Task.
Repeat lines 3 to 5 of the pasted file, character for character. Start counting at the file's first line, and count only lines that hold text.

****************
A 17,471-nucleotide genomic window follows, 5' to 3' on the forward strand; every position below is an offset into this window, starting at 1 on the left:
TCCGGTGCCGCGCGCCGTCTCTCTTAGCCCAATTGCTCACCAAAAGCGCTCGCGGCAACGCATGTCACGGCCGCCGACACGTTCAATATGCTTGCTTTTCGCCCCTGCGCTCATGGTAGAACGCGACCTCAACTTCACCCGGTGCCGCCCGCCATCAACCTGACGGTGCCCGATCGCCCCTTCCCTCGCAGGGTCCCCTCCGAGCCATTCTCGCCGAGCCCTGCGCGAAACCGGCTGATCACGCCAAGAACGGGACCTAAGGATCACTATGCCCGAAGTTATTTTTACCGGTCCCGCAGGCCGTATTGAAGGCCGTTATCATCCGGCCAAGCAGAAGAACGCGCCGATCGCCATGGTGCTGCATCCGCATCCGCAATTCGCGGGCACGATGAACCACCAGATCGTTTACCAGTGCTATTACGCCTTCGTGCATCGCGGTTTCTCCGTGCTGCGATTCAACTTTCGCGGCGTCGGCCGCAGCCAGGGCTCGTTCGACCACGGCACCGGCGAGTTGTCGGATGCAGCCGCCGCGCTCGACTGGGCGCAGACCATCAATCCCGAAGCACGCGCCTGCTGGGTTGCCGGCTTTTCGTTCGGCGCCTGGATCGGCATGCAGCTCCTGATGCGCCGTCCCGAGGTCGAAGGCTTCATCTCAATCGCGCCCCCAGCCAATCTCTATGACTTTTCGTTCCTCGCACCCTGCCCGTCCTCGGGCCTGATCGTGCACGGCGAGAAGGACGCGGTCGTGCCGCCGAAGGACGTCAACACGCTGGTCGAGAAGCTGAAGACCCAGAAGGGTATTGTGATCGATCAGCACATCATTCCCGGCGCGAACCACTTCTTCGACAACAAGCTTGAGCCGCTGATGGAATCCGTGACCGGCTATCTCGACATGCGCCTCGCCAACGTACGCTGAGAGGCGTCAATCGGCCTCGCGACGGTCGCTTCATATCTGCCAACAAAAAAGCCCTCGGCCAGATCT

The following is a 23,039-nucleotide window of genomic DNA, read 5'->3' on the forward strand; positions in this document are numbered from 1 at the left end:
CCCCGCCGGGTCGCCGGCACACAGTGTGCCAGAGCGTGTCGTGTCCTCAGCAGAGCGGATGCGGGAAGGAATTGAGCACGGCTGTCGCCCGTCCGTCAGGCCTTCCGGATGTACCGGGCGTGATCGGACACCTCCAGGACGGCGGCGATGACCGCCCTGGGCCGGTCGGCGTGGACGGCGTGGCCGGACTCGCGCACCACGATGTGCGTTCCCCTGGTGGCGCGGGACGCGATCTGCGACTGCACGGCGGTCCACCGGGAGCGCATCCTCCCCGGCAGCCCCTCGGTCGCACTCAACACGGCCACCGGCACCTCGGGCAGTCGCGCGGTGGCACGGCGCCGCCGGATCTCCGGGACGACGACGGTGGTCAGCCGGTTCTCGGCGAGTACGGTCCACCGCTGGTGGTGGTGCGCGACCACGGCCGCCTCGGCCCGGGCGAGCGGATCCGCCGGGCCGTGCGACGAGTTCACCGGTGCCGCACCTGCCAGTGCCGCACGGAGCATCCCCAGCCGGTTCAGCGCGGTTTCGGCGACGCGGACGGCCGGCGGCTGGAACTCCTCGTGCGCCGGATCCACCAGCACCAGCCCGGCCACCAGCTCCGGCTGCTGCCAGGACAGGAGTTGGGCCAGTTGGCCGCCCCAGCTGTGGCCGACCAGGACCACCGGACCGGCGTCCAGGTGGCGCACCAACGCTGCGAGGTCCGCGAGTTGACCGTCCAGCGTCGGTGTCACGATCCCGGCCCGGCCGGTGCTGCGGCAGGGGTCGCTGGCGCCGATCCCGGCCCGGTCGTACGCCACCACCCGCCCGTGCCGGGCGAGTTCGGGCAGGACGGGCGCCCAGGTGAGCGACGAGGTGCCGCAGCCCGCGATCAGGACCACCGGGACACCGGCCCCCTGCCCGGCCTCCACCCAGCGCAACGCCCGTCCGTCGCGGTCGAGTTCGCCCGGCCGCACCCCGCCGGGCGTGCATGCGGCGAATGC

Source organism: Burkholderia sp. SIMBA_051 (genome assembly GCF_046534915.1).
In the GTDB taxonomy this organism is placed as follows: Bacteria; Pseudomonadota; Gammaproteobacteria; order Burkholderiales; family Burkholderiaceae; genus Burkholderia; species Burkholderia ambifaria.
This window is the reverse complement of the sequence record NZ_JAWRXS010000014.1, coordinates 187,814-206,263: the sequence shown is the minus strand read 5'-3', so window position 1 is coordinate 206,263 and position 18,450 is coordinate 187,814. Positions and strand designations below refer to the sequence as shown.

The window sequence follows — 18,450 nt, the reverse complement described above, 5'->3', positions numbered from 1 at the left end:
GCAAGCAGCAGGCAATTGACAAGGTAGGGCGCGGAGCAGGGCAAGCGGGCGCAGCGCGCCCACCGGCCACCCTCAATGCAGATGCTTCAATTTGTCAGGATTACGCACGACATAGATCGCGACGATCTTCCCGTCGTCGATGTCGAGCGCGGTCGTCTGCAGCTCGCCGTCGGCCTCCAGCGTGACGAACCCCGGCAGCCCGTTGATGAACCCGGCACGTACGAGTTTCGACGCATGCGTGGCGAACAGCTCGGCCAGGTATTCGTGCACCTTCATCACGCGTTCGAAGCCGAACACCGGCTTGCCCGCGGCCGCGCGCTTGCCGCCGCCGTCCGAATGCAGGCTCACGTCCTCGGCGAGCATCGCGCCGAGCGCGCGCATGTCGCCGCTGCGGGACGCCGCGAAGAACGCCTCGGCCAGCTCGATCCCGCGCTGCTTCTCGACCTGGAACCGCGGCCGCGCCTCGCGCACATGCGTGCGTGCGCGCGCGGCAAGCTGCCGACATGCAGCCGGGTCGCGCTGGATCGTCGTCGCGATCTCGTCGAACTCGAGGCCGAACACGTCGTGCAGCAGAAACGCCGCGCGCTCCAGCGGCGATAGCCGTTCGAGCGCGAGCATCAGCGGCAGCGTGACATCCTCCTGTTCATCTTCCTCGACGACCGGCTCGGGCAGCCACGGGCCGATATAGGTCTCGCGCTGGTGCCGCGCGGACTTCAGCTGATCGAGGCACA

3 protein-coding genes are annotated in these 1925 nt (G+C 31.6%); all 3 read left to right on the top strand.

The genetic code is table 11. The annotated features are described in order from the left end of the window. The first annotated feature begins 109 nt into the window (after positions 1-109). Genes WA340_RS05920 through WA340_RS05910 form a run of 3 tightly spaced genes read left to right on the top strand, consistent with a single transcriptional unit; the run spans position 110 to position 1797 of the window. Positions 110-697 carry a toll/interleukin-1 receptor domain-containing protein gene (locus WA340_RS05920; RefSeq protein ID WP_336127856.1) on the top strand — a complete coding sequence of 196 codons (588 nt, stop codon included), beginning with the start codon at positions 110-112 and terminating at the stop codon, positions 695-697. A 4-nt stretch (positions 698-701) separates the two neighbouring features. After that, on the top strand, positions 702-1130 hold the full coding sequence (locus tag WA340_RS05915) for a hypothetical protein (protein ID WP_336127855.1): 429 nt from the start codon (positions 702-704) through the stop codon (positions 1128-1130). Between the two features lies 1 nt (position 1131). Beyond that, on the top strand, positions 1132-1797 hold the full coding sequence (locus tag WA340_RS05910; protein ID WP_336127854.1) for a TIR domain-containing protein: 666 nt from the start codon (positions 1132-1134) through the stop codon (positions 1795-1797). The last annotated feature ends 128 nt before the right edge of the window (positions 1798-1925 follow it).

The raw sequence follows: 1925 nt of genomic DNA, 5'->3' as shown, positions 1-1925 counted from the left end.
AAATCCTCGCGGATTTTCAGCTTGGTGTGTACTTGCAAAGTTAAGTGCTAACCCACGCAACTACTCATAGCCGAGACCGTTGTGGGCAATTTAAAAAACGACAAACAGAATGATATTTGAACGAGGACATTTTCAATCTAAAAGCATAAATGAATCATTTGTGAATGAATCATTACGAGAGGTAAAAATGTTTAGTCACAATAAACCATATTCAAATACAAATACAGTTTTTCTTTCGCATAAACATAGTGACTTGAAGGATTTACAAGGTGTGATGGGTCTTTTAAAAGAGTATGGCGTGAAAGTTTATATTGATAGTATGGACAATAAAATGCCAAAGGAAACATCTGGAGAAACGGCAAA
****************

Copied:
The following is a 23,039-nucleotide window of genomic DNA, read 5'->3' on the forward strand; positions in this document are numbered from 1 at the left end:
CCCCGCCGGGTCGCCGGCACACAGTGTGCCAGAGCGTGTCGTGTCCTCAGCAGAGCGGATGCGGGAAGGAATTGAGCACGGCTGTCGCCCGTCCGTCAGGCCTTCCGGATGTACCGGGCGTGATCGGACACCTCCAGGACGGCGGCGATGACCGCCCTGGGCCGGTCGGCGTGGACGGCGTGGCCGGACTCGCGCACCACGATGTGCGTTCCCCTGGTGGCGCGGGACGCGATCTGCGACTGCACGGCGGTCCACCGGGAGCGCATCCTCCCCGGCAGCCCCTCGGTCGCACTCAACACGGCCACCGGCACCTCGGGCAGTCGCGCGGTGGCACGGCGCCGCCGGATCTCCGGGACGACGACGGTGGTCAGCCGGTTCTCGGCGAGTACGGTCCACCGCTGGTGGTGGTGCGCGACCACGGCCGCCTCGGCCCGGGCGAGCGGATCCGCCGGGCCGTGCGACGAGTTCACCGGTGCCGCACCTGCCAGTGCCGCACGGAGCATCCCCAGCCGGTTCAGCGCGGTTTCGGCGACGCGGACGGCCGGCGGCTGGAACTCCTCGTGCGCCGGATCCACCAGCACCAGCCCGGCCACCAGCTCCGGCTGCTGCCAGGACAGGAGTTGGGCCAGTTGGCCGCCCCAGCTGTGGCCGACCAGGACCACCGGACCGGCGTCCAGGTGGCGCACCAACGCTGCGAGGTCCGCGAGTTGACCGTCCAGCGTCGGTGTCACGATCCCGGCCCGGCCGGTGCTGCGGCAGGGGTCGCTGGCGCCGATCCCGGCCCGGTCGTACGCCACCACCCGCCCGTGCCGGGCGAGTTCGGGCAGGACGGGCGCCCAGGTGAGCGACGAGGTGCCGCAGCCCGCGATCAGGACCACCGGGACACCGGCCCCCTGCCCGGCCTCCACCCAGCGCAACGCCCGTCCGTCGCGGTCGAGTTCGCCCGGCCGCACCCCGCCGGGCGTGCATGCGGCGAATGC

Source organism: Burkholderia sp. SIMBA_051 (genome assembly GCF_046534915.1).